Measuring the frozen ocean from the sky
A Kiwi research team has, for the first time ever, used a fixed wing aircraft to measure the thickness of a huge area of sea ice in Antarctica.
The ice thickness was measured using a Basler BT-67 (a modified DC-3) plane towing a piece of equipment called an EM Bird underneath.
The researchers have identified an area of thicker-than-expected ice in the Ross Sea that formed as a result of wind-driven collision of sea ice masses. Studying these areas of where ice converges is important for understanding how sea ice is produced and how formation of sea ice changes circulation patterns in the Southern Ocean.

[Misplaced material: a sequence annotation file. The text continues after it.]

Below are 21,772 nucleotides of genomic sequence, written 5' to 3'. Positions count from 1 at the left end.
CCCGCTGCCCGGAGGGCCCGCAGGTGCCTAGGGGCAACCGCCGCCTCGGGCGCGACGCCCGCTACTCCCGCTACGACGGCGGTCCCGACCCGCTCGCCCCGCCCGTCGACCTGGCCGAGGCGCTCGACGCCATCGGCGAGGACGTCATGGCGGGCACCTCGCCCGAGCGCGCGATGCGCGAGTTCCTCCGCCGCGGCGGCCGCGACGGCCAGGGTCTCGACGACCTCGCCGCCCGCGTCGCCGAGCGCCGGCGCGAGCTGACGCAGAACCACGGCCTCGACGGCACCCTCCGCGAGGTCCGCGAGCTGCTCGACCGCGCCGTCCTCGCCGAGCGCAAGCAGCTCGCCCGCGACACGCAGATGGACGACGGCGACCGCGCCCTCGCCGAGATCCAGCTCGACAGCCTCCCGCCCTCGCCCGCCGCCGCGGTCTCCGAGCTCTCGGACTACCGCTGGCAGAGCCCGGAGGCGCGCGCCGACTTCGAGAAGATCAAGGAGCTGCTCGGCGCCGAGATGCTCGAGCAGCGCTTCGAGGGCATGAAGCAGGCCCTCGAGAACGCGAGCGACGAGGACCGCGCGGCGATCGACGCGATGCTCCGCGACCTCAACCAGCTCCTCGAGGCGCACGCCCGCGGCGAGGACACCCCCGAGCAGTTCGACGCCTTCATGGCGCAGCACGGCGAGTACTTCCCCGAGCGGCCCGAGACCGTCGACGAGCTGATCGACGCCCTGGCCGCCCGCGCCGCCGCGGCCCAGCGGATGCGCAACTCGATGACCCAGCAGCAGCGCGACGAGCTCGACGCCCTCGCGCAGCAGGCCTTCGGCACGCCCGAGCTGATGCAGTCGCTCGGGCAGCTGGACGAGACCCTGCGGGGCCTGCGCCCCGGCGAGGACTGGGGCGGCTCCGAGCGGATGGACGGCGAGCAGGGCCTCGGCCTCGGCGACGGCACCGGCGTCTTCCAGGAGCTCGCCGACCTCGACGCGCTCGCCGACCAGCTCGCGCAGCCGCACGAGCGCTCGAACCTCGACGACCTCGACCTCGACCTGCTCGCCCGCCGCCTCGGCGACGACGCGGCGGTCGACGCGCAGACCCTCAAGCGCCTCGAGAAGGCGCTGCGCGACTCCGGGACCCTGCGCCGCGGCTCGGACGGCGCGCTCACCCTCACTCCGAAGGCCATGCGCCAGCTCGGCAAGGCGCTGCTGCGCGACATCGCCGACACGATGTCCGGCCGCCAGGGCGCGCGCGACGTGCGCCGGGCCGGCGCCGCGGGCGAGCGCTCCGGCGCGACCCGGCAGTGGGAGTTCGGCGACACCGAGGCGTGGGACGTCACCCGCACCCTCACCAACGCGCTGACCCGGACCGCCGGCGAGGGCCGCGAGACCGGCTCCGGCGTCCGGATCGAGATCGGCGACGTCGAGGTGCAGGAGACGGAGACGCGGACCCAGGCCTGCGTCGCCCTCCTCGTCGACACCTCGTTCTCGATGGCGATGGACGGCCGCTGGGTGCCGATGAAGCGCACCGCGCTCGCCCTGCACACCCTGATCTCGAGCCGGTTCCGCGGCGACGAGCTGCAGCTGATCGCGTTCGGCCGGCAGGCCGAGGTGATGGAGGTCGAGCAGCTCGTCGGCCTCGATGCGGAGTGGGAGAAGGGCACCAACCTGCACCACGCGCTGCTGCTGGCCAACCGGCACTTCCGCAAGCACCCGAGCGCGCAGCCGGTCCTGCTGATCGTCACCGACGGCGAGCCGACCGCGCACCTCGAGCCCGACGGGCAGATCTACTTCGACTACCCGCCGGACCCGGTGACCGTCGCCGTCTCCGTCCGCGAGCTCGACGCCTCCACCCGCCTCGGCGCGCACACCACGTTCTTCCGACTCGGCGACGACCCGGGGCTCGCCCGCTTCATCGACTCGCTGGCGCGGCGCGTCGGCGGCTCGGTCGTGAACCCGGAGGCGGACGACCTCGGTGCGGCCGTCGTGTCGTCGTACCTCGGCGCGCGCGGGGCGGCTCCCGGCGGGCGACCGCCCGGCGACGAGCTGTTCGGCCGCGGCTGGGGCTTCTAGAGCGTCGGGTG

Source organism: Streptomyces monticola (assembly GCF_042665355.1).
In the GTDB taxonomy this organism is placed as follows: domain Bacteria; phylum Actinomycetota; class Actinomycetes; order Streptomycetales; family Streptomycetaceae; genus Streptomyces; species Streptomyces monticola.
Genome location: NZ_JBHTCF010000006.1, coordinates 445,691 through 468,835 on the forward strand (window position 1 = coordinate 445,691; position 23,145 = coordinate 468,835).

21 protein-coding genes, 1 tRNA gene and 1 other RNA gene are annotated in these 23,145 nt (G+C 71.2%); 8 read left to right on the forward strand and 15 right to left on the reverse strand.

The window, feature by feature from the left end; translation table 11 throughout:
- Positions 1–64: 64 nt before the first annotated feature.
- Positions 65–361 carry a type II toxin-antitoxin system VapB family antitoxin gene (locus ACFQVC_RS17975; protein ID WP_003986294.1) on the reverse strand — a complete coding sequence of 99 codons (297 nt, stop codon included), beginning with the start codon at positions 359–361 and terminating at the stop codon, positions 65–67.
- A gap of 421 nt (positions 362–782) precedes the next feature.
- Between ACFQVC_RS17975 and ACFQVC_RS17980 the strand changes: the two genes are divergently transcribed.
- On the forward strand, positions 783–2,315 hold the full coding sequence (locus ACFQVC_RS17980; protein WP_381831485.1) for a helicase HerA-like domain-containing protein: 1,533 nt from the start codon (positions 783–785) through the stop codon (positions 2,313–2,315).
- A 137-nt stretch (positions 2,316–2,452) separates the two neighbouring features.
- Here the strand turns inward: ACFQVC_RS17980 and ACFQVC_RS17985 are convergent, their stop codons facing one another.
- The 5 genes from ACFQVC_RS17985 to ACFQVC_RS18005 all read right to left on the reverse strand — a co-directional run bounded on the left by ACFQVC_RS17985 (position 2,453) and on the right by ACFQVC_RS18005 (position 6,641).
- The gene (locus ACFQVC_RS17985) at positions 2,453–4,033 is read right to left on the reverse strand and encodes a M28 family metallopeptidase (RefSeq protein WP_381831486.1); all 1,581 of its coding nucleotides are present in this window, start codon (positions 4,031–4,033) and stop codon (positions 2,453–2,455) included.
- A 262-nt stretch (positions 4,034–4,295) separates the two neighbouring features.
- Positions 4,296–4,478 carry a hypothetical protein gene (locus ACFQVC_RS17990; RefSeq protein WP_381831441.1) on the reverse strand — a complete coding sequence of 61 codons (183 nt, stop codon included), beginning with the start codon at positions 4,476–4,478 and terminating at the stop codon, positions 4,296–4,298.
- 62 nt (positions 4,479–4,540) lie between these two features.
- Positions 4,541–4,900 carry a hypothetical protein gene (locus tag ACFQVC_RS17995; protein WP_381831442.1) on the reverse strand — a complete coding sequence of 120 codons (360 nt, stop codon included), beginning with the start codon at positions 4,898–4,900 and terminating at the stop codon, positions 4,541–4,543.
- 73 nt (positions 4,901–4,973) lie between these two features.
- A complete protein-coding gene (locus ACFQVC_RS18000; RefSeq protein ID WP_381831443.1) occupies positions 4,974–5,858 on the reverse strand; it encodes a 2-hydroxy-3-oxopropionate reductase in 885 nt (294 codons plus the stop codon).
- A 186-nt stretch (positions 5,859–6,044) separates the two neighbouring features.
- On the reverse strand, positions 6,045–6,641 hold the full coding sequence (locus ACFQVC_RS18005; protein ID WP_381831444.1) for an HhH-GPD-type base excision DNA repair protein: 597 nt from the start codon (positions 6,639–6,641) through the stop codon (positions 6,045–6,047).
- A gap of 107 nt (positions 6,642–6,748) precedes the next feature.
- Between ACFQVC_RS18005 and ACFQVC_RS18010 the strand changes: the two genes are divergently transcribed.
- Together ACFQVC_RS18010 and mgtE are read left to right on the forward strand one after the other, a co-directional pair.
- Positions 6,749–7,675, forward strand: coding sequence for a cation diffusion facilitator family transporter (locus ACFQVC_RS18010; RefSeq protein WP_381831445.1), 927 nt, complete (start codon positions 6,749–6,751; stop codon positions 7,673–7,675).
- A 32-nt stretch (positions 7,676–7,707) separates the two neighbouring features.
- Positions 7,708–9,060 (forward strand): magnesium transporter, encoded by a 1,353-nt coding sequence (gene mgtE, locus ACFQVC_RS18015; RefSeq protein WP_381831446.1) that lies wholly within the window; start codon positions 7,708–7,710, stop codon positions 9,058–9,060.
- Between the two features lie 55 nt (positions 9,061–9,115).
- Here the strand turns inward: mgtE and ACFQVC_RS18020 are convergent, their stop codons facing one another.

Associate Professor Rack says usually you would expect Antarctic sea ice to be around a metre thick on average, but in the region surveyed by the team, wind events greatly increase the thickness.
“We didn’t know how thick the ice was when we started out, we knew the area covered but not the volume, so its super significant to now have this baseline data. If we want to know if ice is thinning, we need to measure its initial thickness in the first place.